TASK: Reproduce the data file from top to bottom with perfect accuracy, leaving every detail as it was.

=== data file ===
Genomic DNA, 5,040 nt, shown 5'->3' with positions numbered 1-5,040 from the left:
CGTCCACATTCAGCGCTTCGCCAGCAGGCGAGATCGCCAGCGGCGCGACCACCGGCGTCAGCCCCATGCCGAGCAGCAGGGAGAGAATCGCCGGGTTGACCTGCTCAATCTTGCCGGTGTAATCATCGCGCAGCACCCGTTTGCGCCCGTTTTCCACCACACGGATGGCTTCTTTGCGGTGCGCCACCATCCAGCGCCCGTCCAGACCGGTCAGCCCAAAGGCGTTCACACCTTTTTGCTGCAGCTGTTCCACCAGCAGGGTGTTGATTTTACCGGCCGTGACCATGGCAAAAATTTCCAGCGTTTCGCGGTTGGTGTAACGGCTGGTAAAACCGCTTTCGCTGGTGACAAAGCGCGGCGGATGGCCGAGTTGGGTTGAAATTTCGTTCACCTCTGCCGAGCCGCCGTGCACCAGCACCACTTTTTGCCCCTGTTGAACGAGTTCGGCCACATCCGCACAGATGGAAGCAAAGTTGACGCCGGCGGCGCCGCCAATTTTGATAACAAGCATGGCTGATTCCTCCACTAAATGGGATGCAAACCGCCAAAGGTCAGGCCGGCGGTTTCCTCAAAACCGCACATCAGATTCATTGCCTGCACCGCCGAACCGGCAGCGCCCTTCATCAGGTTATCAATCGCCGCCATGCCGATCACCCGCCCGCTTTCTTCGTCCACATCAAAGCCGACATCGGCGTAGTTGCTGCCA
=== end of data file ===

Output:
Genomic DNA, 5,040 nt, shown 5'->3' with positions numbered 1-5,040 from the left:
CGTCCACATTCAGCGCTTCGCCAGCAGGCGAGATCGCCAGCGGCGCGACCACCGGCGTCAGCCCCATGCCGAGCAGCAGGGAGAGAATCGCCGGGTTGACCTGCTCAATCTTGCCGGTGTAATCATCGCGCAGCACCCGTTTGCGCCCGTTTTCCACCACACGGATGGCTTCTTTGCGGTGCGCCACCATCCAGCGCCCGTCCAGACCGGTCAGCCCAAAGGCGTTCACACCTTTTTGCTGCAGCTGTTCCACCAGCAGGGTGTTGATTTTACCGGCCGTGACCATGGCAAAAATTTCCAGCGTTTCGCGGTTGGTGTAACGGCTGGTAAAACCGCTTTCGCTGGTGACAAAGCGCGGCGGATGGCCGAGTTGGGTTGAAATTTCGTTCACCTCTGCCGAGCCGCCGTGCACCAGCACCACTTTTTGCCCCTGTTGAACGAGTTCGGCCACATCCGCACAGATGGAAGCAAAGTTGACGCCGGCGGCGCCGCCAATTTTGATAACAAGCATGGCTGATTCCTCCACTAAATGGGATGCAAACCGCCAAAGGTCAGGCCGGCGGTTTCCTCAAAACCGCACATCAGATTCATTGCCTGCACCGCCGAACCGGCAGCGCCCTTCATCAGGTTATCAATCGCCGCCATGCCGATCACCCGCCCGCTTTCTTCGTCCACATCAAAGCCGACATCGGCGTAGTTGCTGCCA